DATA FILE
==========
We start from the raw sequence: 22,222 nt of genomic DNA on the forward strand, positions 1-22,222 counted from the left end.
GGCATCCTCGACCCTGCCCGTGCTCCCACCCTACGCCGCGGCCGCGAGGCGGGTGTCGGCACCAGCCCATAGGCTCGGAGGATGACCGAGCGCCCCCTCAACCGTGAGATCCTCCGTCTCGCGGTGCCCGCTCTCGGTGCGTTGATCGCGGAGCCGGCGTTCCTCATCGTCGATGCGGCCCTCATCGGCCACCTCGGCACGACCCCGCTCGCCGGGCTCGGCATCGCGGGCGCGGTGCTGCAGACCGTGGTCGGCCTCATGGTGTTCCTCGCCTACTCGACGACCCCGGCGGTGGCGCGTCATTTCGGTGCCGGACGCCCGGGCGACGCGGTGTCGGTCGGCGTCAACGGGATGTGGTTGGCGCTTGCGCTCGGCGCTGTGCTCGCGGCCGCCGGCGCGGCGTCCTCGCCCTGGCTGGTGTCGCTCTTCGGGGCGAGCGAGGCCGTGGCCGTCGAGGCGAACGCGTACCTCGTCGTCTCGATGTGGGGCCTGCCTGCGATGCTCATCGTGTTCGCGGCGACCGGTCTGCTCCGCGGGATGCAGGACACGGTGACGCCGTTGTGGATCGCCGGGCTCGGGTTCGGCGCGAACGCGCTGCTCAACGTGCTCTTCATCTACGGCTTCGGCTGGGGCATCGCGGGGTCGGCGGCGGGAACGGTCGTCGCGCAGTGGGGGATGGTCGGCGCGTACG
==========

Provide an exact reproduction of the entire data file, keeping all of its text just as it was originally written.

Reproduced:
We start from the raw sequence: 22,222 nt of genomic DNA on the forward strand, positions 1-22,222 counted from the left end.
GGCATCCTCGACCCTGCCCGTGCTCCCACCCTACGCCGCGGCCGCGAGGCGGGTGTCGGCACCAGCCCATAGGCTCGGAGGATGACCGAGCGCCCCCTCAACCGTGAGATCCTCCGTCTCGCGGTGCCCGCTCTCGGTGCGTTGATCGCGGAGCCGGCGTTCCTCATCGTCGATGCGGCCCTCATCGGCCACCTCGGCACGACCCCGCTCGCCGGGCTCGGCATCGCGGGCGCGGTGCTGCAGACCGTGGTCGGCCTCATGGTGTTCCTCGCCTACTCGACGACCCCGGCGGTGGCGCGTCATTTCGGTGCCGGACGCCCGGGCGACGCGGTGTCGGTCGGCGTCAACGGGATGTGGTTGGCGCTTGCGCTCGGCGCTGTGCTCGCGGCCGCCGGCGCGGCGTCCTCGCCCTGGCTGGTGTCGCTCTTCGGGGCGAGCGAGGCCGTGGCCGTCGAGGCGAACGCGTACCTCGTCGTCTCGATGTGGGGCCTGCCTGCGATGCTCATCGTGTTCGCGGCGACCGGTCTGCTCCGCGGGATGCAGGACACGGTGACGCCGTTGTGGATCGCCGGGCTCGGGTTCGGCGCGAACGCGCTGCTCAACGTGCTCTTCATCTACGGCTTCGGCTGGGGCATCGCGGGGTCGGCGGCGGGAACGGTCGTCGCGCAGTGGGGGATGGTCGGCGCGTACG